2022 ◽  
Vol 14 (1) ◽  
pp. 483
Jianguo Gong ◽  
Xiucheng Guo ◽  
Lingfeng Pan ◽  
Cong Qi ◽  
Ying Wang

Research on the influence of age on various automated driving conditions will contribute to an understanding of driving behavior characteristics and the development of specific automated driving systems. This study aims to analyze the relationship between age and takeover behavior in automated driving, where 16 test conditions were taken into consideration, including two driving tasks, two warning times and four driving scenarios. Forty-two drivers in Beijing, China in 2020 were recruited to participate in a static driving simulator with Level 3 (L3) conditional automation to obtain detailed test information of the recorded takeover time, mean speed and mean lateral offset. An ANOVA test was proposed to examine the significance among different age groups and conditions. The results confirmed that reaction time increased significantly with age and the driving stability of the older group was worse than the young and middle groups. It was also indicated that the older group could not adapt to complex tasks well when driving due to their limited cognitive driving ability. Additionally, the higher urgency of a scenario explained the variance in the takeover quality. According to the obtained influencing mechanisms, policy implications for the development of vehicle automation, considering the various driving behaviors of drivers, were put forward, so as to correctly identify the high-risk driving conditions in different age groups. For further research, on-road validation will be necessary in order to check for driving simulation-related effects.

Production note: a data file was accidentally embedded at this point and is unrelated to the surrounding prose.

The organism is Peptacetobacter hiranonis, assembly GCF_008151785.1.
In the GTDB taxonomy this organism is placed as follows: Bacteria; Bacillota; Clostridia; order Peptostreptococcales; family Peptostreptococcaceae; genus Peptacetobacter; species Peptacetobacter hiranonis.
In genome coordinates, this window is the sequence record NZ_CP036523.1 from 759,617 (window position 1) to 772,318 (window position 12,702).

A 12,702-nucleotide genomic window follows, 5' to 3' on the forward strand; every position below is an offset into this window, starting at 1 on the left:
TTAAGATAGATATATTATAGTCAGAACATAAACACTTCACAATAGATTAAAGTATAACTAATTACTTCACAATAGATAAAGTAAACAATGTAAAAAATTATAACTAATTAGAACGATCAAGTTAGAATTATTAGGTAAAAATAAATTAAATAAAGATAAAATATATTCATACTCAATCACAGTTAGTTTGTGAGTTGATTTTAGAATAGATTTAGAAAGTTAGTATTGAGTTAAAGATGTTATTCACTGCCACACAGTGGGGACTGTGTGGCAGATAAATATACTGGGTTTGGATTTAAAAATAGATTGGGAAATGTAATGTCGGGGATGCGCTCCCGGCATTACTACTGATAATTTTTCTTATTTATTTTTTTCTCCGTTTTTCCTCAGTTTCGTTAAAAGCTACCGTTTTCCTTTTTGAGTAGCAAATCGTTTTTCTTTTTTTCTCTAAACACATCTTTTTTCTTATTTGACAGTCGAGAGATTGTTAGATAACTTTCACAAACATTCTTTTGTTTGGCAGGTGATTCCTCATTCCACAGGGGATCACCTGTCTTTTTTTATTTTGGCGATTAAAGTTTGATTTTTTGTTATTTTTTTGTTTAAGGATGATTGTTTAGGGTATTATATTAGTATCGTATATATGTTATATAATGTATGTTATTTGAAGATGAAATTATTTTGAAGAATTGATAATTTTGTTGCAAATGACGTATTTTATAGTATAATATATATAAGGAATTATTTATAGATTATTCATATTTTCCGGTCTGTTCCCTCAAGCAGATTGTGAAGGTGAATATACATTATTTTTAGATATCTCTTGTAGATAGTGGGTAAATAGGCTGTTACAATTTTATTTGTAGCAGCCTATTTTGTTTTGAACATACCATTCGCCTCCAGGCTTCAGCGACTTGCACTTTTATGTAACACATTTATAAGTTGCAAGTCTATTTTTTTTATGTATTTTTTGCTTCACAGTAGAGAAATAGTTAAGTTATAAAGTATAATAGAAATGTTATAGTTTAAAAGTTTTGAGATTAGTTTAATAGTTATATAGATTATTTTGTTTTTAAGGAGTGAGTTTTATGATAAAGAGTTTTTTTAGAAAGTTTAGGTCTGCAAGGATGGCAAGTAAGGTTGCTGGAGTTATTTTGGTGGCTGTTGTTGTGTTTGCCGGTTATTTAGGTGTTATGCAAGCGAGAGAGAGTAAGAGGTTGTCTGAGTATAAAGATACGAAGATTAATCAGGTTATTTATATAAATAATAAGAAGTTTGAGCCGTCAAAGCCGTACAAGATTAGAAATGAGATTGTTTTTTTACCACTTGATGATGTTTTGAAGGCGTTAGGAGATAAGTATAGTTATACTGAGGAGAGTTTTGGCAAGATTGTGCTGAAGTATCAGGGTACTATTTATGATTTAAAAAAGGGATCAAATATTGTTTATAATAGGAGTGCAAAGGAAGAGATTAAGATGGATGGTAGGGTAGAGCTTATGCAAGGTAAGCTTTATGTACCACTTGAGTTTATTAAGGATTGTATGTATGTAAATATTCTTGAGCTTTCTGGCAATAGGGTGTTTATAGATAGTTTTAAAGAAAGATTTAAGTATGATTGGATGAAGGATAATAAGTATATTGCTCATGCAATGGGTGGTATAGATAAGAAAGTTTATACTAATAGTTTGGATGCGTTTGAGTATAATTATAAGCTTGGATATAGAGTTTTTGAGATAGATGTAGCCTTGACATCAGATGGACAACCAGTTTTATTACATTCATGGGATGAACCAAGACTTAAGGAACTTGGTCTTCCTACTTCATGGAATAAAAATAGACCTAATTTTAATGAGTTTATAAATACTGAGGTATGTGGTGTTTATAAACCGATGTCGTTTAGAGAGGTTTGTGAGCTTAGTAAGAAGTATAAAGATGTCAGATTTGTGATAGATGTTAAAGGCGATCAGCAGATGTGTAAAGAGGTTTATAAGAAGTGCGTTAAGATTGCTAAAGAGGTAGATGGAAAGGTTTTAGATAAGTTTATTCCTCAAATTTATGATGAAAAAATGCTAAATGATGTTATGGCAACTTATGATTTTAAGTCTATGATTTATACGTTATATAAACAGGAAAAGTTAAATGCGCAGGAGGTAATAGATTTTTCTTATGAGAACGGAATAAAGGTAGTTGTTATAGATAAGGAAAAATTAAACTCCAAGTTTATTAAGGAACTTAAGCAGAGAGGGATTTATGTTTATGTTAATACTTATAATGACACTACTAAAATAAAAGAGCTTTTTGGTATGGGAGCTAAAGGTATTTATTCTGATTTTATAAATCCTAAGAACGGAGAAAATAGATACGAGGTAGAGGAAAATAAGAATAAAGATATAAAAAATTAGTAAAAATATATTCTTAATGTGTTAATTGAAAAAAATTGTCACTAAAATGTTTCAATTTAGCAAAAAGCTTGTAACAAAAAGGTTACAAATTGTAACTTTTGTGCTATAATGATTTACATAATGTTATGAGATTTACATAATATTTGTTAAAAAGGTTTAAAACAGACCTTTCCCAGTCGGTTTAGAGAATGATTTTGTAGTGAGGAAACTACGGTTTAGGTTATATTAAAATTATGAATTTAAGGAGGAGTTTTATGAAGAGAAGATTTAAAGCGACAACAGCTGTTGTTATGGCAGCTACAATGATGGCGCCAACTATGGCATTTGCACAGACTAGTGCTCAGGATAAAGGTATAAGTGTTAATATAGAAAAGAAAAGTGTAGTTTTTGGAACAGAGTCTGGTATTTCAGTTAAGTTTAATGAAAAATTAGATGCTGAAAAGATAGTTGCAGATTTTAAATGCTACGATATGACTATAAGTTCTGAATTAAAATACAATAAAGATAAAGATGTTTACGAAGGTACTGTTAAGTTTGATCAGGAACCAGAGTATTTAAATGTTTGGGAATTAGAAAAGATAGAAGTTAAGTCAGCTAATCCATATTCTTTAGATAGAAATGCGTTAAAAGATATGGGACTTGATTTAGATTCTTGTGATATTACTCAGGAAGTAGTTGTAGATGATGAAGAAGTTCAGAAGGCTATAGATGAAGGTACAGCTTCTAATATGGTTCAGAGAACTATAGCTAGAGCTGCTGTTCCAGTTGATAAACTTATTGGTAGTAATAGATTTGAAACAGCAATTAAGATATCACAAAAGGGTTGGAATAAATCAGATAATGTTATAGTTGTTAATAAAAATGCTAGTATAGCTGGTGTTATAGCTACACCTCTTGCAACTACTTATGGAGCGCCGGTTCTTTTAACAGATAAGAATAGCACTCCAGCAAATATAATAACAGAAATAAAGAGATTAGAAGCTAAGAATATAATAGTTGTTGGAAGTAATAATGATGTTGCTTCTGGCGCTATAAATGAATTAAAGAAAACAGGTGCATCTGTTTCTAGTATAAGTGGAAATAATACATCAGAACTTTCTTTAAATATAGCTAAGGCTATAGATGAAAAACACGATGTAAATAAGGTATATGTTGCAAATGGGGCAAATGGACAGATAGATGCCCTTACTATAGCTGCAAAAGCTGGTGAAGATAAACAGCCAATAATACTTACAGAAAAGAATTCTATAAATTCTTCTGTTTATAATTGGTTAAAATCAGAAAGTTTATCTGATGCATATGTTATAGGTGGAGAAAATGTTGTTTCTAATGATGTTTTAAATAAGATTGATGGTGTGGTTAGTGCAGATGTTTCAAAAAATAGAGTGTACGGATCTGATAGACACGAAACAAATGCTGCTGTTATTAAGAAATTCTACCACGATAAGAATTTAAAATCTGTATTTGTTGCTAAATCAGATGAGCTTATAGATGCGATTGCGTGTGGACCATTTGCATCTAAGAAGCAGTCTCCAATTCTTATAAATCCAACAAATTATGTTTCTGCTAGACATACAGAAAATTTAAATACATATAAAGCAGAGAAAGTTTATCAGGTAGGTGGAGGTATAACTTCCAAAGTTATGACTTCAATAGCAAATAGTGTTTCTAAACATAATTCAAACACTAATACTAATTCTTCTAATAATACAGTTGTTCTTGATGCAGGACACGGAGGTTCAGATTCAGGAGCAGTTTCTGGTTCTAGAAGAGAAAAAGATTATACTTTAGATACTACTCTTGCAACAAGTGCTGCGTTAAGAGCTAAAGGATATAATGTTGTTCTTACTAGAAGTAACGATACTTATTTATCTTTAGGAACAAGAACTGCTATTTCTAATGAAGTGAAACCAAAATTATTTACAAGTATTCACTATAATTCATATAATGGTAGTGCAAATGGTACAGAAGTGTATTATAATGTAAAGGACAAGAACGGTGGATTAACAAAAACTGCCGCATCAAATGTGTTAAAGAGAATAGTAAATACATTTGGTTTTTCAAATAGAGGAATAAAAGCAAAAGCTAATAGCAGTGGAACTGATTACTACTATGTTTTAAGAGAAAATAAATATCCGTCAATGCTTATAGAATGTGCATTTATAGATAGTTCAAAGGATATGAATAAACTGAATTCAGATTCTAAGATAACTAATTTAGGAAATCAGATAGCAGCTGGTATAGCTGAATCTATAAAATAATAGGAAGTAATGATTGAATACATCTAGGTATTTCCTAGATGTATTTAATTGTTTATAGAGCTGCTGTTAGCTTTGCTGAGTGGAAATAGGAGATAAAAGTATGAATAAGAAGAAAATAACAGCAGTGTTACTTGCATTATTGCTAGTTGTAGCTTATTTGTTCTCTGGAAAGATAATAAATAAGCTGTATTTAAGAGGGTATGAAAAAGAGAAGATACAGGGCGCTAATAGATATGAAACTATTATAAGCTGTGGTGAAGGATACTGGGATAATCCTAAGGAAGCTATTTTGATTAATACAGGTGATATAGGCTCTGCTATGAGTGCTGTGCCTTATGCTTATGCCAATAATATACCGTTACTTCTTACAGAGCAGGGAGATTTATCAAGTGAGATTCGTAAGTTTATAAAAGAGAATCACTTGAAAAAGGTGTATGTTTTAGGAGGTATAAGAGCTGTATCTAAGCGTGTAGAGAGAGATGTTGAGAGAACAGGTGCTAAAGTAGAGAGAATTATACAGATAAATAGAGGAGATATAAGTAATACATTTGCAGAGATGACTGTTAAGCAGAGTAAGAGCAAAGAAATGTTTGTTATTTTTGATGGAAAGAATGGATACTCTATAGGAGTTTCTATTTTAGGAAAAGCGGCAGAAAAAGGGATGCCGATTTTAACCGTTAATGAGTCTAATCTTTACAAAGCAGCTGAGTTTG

2022 ◽  
Mathias Mitteregger ◽  
Emilia M. Bruck ◽  
Aggelos Soteropoulos ◽  
Andrea Stickler ◽  
Martin Berger ◽